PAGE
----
You can find this gauge also next to your pets HP bar on the main screen in the upper left hand corner but only in his statistics window will it tell you what its diet is.


It's always important to know what it is that your pet requires to eat because you'll be picking up meats and what not off of the creatures which you hunt. Such as boar meat off of boars. If your pet eats meat, simply drop the boar meat right on top of your pet and he will feed. If you have a stack of food don't worry, he'll only eat one item at a time; not the whole stack. It's important to know that the higher your pet get's in level the higher "level" food it will take to make him happy. So if you have a stack of boar meat in your pack which you looted off of level 14 boars you're going to notice that it takes alot more of that food to make your pet happy when it's level 20. This is why Cooking is an awesome thing to have as a Hunter. Cooked food is better for your pet then uncooked raw food. ! And will keep your pet happier longer. The higher level cooked food you have the longer your pet will stay happy.


It's a good thing to know that everytime your pet dies he will default to "Content". If he dies while Content he will default to "Unhappy". So it's a good thing to keep your pet happy at all times. Because of this you'll find yourself hunting beasts more often than you'll find yourself hunting humanoid monsters. Beasts drop meat and what not while humanoids will only drop cooked food occasionally (some more often than others). And it's better to get free food then it is to pay for it at an inn. Of course, if you hunt humanoids, you'll be getting money whereas beasts don't usually drop money and that money you can put towards buying food. Yes, it's a chore keeping your pet happy but as you level up you'll notice that it's really not that bad.


After feeding your pet, the next important thing to know is how to train him. This is where it get's a little tricky. The first thing you should do when you get your pet is save up 5 silver and head straight to a Stablemaster. You can find these guys in almost every town and city. Once you find a stable master buy yourself a slot in the stable and put your pet in that stable so you can go tame yourself other pets. The reasoning behind this is because the only way to train your pet in other abilities is to learn them from other creatures. For instance, most coyote's and wolfs have either Bite 1 or Bite 2. In order for you to teach either of these abilities to your pet you must first learn them yourself. And the only way to learn them is to tame a creature (in this case a coyote or wolf) and go hunting for a little bit with him. After a few kills you'll get a message saying that you have learned "Bite 1". Once you learn this you can abandon the coyote/wolf and go retrieve your pet and teach it to him.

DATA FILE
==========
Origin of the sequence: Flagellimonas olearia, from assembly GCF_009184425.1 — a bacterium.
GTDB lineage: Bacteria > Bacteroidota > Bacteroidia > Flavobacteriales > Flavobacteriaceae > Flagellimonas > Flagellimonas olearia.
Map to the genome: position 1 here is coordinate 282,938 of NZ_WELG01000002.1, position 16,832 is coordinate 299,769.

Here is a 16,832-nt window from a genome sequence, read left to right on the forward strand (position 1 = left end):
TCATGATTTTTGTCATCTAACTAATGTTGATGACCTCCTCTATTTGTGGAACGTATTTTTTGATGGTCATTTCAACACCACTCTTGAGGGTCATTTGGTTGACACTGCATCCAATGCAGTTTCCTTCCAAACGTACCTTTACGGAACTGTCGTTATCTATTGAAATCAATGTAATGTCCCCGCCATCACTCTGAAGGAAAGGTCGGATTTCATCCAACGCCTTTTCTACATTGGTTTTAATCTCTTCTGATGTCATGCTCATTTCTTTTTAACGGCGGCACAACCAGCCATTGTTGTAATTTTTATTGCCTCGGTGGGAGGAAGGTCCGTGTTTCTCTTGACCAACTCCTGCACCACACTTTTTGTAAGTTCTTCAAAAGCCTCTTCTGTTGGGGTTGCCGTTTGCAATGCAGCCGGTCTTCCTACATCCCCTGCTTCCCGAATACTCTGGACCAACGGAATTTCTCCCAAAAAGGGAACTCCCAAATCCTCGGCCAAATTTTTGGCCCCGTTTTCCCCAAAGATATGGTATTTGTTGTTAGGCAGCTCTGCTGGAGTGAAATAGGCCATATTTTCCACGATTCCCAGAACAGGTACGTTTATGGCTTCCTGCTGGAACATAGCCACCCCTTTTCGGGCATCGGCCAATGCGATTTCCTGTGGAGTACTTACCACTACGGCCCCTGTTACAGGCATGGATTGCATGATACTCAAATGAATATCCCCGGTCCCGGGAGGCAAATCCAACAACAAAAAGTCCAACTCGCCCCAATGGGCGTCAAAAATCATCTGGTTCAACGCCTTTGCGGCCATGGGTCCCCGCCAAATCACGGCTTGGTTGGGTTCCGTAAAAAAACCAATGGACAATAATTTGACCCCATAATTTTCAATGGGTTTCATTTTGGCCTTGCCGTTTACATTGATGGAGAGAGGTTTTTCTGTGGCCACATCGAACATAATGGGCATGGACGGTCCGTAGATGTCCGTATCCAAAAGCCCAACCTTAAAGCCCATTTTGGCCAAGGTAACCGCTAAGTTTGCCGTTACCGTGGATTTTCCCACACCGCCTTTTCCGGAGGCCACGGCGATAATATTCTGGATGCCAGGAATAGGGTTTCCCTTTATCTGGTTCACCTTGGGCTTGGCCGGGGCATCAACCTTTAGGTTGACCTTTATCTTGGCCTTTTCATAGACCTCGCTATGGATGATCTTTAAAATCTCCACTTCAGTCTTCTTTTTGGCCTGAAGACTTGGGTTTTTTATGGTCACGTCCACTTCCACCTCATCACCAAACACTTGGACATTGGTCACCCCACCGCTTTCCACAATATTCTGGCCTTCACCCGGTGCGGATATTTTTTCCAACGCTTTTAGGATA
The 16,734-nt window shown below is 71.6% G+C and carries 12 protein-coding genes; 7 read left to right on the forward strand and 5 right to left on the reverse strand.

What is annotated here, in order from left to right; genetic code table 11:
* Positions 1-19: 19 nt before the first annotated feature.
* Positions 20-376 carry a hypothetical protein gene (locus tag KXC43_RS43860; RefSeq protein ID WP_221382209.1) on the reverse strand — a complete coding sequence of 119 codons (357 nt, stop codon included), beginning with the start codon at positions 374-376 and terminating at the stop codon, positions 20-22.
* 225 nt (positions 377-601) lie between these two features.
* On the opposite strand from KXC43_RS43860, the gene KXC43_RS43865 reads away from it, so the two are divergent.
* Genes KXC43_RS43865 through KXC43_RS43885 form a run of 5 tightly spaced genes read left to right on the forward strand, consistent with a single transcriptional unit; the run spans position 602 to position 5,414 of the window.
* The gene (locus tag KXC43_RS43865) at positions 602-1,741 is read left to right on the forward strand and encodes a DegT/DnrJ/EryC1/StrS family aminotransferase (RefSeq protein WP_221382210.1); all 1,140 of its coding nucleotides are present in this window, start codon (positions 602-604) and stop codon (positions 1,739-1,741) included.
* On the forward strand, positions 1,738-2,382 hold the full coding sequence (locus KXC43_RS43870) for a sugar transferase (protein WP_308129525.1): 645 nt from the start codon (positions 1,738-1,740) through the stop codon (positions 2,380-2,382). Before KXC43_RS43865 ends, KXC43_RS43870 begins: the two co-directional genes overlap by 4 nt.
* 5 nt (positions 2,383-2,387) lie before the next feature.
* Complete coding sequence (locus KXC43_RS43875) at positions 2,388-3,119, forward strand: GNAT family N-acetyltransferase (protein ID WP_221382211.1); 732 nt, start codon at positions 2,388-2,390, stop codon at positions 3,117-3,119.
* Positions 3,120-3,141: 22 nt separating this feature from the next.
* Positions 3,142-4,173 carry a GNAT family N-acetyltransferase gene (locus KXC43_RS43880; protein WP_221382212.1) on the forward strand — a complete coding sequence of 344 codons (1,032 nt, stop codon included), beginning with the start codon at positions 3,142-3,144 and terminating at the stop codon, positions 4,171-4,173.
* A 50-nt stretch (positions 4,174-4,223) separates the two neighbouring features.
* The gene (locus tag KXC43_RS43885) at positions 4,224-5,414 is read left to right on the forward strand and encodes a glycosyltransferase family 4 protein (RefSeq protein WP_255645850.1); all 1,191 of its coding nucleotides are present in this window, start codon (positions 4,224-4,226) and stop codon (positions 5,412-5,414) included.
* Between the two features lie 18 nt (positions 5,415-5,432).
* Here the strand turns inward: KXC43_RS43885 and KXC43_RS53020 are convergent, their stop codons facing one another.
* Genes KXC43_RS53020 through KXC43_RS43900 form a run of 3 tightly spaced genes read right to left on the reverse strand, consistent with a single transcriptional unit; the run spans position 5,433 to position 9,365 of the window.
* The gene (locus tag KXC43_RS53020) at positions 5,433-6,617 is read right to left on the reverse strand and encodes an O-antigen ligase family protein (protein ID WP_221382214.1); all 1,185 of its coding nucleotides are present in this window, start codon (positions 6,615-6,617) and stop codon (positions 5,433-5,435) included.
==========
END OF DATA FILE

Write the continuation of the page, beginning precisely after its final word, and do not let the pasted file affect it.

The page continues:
In order to teach your pet you have to click on the train icon in your spell book. It's not hard to find so go ahead and get to it. To find out what skills a creature which you have tamed has, go to the pet tab which I described earlier. You'll be referring to this screen alot when you're taming creatures trying to find different abilities to teach your pet. So remember how to find it. Only some creatures can learn some abilities. For instance, a Strigid Screecher (owl in NE lands) can't learn Bite but it can learn Claw and a wolf can't learn Claw but it can learn Bite so on and so forth. The most important of all abilities which you can teach your pet is Growl. This ability basically keeps aggro on your pet and off of you. You automatically know Growl I but to learn subsequent Growls (i.e. II III IV and so on) you visit a pet trainer which can be found in every major city and some towns. You won't be able to learn your next growl until level 20 so I wouldn't sweat! it until then. But make sure your pet learns Growl I as soon as possible because it's the single most important ability you can teach your pet.